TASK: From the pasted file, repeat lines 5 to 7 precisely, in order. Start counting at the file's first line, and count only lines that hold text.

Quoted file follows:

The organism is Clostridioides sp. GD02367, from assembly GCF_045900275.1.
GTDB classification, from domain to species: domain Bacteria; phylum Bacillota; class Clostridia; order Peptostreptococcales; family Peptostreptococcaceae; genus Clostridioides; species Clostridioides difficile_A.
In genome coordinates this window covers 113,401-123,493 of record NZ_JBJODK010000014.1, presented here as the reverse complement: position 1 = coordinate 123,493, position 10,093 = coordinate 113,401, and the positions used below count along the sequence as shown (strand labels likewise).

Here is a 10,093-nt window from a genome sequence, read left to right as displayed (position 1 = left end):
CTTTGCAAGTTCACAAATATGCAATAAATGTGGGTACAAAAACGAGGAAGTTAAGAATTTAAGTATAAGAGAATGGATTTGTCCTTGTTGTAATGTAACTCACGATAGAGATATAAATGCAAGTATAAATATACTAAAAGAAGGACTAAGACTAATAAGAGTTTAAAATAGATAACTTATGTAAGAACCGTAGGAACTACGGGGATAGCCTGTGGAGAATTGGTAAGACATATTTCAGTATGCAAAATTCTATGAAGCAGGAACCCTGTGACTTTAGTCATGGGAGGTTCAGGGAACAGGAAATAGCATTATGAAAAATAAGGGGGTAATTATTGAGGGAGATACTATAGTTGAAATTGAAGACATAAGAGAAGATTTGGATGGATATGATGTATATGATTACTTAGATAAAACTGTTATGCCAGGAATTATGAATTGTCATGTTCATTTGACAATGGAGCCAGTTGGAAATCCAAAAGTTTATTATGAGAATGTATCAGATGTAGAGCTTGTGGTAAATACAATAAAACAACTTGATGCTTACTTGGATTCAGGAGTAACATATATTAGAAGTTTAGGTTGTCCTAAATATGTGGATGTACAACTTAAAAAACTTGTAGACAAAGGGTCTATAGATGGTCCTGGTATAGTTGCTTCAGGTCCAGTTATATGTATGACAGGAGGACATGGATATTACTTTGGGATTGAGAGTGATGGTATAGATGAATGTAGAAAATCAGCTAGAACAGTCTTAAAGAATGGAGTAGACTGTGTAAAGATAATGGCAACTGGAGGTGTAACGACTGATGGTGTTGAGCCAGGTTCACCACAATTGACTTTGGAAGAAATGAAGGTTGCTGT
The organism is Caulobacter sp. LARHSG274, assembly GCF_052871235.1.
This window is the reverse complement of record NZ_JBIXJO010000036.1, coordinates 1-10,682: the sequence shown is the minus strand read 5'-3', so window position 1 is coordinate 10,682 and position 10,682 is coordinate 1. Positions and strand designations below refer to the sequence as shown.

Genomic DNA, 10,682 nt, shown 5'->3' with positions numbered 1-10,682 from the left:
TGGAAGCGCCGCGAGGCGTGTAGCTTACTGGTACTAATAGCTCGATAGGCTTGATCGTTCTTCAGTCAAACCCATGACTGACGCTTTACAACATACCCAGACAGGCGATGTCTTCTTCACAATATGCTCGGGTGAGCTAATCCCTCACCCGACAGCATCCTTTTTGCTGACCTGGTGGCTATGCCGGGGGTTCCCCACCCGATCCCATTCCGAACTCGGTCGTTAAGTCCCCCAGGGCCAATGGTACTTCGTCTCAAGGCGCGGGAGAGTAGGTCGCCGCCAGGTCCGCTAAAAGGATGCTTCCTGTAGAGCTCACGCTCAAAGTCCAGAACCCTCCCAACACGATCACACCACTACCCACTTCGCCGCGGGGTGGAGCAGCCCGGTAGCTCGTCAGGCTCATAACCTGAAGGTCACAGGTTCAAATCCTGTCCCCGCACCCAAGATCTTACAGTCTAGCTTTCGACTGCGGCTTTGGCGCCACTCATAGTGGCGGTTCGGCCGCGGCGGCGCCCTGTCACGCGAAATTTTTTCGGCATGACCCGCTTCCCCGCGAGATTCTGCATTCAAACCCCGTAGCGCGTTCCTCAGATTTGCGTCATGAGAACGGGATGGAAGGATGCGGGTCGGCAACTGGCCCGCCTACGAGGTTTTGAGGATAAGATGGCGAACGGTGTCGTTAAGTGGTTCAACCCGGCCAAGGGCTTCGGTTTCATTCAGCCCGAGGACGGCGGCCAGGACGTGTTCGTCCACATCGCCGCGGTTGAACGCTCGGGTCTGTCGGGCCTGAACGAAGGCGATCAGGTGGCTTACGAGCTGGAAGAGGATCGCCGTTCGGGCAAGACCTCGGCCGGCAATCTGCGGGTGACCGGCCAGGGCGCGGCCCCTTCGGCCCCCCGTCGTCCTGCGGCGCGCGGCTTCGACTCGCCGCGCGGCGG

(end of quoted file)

CTTTGCAAGTTCACAAATATGCAATAAATGTGGGTACAAAAACGAGGAAGTTAAGAATTTAAGTATAAGAGAATGGATTTGTCCTTGTTGTAATGTAACTCACGATAGAGATATAAATGCAAGTATAAATATACTAAAAGAAGGACTAAGACTAATAAGAGTTTAAAATAGATAACTTATGTAAGAACCGTAGGAACTACGGGGATAGCCTGTGGAGAATTGGTAAGACATATTTCAGTATGCAAAATTCTATGAAGCAGGAACCCTGTGACTTTAGTCATGGGAGGTTCAGGGAACAGGAAATAGCATTATGAAAAATAAGGGGGTAATTATTGAGGGAGATACTATAGTTGAAATTGAAGACATAAGAGAAGATTTGGATGGATATGATGTATATGATTACTTAGATAAAACTGTTATGCCAGGAATTATGAATTGTCATGTTCATTTGACAATGGAGCCAGTTGGAAATCCAAAAGTTTATTATGAGAATGTATCAGATGTAGAGCTTGTGGTAAATACAATAAAACAACTTGATGCTTACTTGGATTCAGGAGTAACATATATTAGAAGTTTAGGTTGTCCTAAATATGTGGATGTACAACTTAAAAAACTTGTAGACAAAGGGTCTATAGATGGTCCTGGTATAGTTGCTTCAGGTCCAGTTATATGTATGACAGGAGGACATGGATATTACTTTGGGATTGAGAGTGATGGTATAGATGAATGTAGAAAATCAGCTAGAACAGTCTTAAAGAATGGAGTAGACTGTGTAAAGATAATGGCAACTGGAGGTGTAACGACTGATGGTGTTGAGCCAGGTTCACCACAATTGACTTTGGAAGAAATGAAGGTTGCTGT
The organism is Caulobacter sp. LARHSG274, assembly GCF_052871235.1.
This window is the reverse complement of record NZ_JBIXJO010000036.1, coordinates 1-10,682: the sequence shown is the minus strand read 5'-3', so window position 1 is coordinate 10,682 and position 10,682 is coordinate 1. Positions and strand designations below refer to the sequence as shown.